Travel insurance for heart conditions

Just because you have a heart condition, it doesn’t mean you can’t enjoy a relaxing holiday. While it can make travel insurance more expensive, finding the right cover means you can rest easy knowing you’ll be taken care of if anything goes wrong.

Just because you have a heart condition, it doesn’t mean you can’t enjoy a relaxing holiday. While it can make travel insurance more expensive, finding the right cover means you can rest easy knowing you’ll be taken care of if anything goes wrong.

Last Updated
12 MAY 2022
6 min read
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Can I get travel insurance with a heart condition?

Yes. Providing your doctor has cleared you for travel, there’s no reason why you shouldn’t be able to get insurance. The best place to start is with an insurance provider who insures people with pre-existing conditions.

Customers with pre-existing medical conditions

If you have a serious health condition, your travel insurance is likely to be more expensive. Whatever happens, don’t lie to an insurance provider, because this could mean any claim you make is rejected. When you declare any medical conditions on our website, we’ll only show you quotes from insurance providers who will cover them, with no exclusions.

If your condition is more serious, MoneyHelper has a directory of insurance providers who may be able to provide quotes over the phone. You can call them on 0800 138 7777.

What heart conditions can travel insurance cover?

Providers that offer insurance for pre-existing conditions can cover many types of heart condition, including:

  • angina
  • arrhythmia
  • atrial fibrillation
  • high blood pressure and cholesterol
  • heart attack/myocardial infarction
  • cardiomyopathy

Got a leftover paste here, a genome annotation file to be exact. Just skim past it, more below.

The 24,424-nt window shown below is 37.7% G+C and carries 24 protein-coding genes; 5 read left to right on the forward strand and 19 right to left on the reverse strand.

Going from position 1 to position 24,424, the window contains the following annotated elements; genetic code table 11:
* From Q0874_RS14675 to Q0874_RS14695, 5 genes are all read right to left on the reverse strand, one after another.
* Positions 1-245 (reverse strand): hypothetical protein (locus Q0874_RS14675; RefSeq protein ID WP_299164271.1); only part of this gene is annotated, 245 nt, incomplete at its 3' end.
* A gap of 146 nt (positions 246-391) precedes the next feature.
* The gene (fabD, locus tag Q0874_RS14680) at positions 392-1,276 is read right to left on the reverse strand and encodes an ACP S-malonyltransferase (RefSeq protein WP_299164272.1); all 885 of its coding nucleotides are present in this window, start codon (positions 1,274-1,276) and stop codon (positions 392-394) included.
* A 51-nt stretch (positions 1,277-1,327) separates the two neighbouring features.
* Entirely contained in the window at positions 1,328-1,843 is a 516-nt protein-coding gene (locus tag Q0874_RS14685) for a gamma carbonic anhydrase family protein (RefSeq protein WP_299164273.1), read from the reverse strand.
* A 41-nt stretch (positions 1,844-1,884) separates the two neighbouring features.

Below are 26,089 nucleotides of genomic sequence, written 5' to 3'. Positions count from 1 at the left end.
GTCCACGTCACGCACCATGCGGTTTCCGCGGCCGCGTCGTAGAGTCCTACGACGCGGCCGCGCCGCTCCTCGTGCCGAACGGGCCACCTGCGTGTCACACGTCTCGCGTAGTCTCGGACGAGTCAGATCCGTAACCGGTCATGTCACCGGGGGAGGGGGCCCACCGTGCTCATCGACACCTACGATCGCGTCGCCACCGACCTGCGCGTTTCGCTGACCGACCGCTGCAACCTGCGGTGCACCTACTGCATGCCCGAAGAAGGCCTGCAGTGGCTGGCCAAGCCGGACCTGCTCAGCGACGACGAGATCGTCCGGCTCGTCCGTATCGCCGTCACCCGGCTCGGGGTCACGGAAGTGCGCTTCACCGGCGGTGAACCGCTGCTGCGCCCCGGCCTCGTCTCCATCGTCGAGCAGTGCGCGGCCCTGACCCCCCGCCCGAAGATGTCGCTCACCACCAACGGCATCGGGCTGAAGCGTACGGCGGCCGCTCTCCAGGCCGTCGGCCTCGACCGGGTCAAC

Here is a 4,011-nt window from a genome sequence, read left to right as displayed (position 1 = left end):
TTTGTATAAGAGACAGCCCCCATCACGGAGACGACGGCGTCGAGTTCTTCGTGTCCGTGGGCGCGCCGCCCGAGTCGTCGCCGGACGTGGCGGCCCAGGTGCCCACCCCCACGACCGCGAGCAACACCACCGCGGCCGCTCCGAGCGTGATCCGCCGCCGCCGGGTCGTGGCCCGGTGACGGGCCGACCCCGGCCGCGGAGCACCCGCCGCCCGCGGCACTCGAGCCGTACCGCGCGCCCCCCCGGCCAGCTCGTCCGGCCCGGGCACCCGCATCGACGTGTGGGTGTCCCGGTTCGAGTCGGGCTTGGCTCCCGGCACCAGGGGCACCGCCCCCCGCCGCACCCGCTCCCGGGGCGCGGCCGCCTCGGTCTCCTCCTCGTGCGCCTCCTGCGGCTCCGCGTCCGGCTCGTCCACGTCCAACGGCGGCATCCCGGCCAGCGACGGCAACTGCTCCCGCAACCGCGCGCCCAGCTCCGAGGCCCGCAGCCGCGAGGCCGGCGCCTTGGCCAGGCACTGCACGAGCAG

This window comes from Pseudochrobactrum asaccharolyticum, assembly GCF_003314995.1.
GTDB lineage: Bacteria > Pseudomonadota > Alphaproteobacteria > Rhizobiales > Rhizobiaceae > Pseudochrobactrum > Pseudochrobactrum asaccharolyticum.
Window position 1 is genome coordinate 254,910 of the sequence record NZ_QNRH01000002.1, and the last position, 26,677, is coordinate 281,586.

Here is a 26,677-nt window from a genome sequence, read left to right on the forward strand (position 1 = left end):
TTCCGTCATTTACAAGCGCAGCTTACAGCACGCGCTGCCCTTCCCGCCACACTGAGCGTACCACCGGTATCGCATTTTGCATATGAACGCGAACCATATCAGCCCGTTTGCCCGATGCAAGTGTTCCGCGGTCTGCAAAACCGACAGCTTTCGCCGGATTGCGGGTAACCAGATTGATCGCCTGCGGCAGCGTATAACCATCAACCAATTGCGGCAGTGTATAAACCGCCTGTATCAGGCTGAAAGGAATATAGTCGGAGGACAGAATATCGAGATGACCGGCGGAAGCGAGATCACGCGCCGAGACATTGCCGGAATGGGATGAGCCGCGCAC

• blocked or narrowed arteries
  • valve disease
  • aortic aneurysm
  • heart failure
  • aortic stenosis
  • heart bypass
  • vascular disease

Make sure your travel insurance policy covers all the conditions that relate to your heart and circulation. If your health takes an unexpected turn for the worse while you’re away, you don’t want to be left footing the bill for your medical treatment just because you weren’t fully covered.

Isn’t standard travel insurance good enough?

Many non-specialist travel insurance providers are reluctant to offer cover to anyone with pre-existing medical conditions – that is, anything that’s been diagnosed before you apply for insurance, such as having had a heart attack. It’s because people with pre-existing conditions are considered more likely to make a claim.

Providers always ask that you specify any health conditions before taking out a travel policy. If you do make a claim relating to a pre-existing health condition you didn’t mention, you won’t be able to claim and your policy may be invalid.

The NHS also recommends declaring all past and present health conditions to make sure you get the specific travel insurance for your needs.

If you can’t find insurance from a mainstream provider because of a heart condition, that doesn’t mean you need to travel without cover, or that you don’t go at all. There are lots of specialist providers with travel insurance for people with health conditions. They don’t have to cost the earth either, just make sure you’re comparing policies and don’t be tempted to take the first one you see.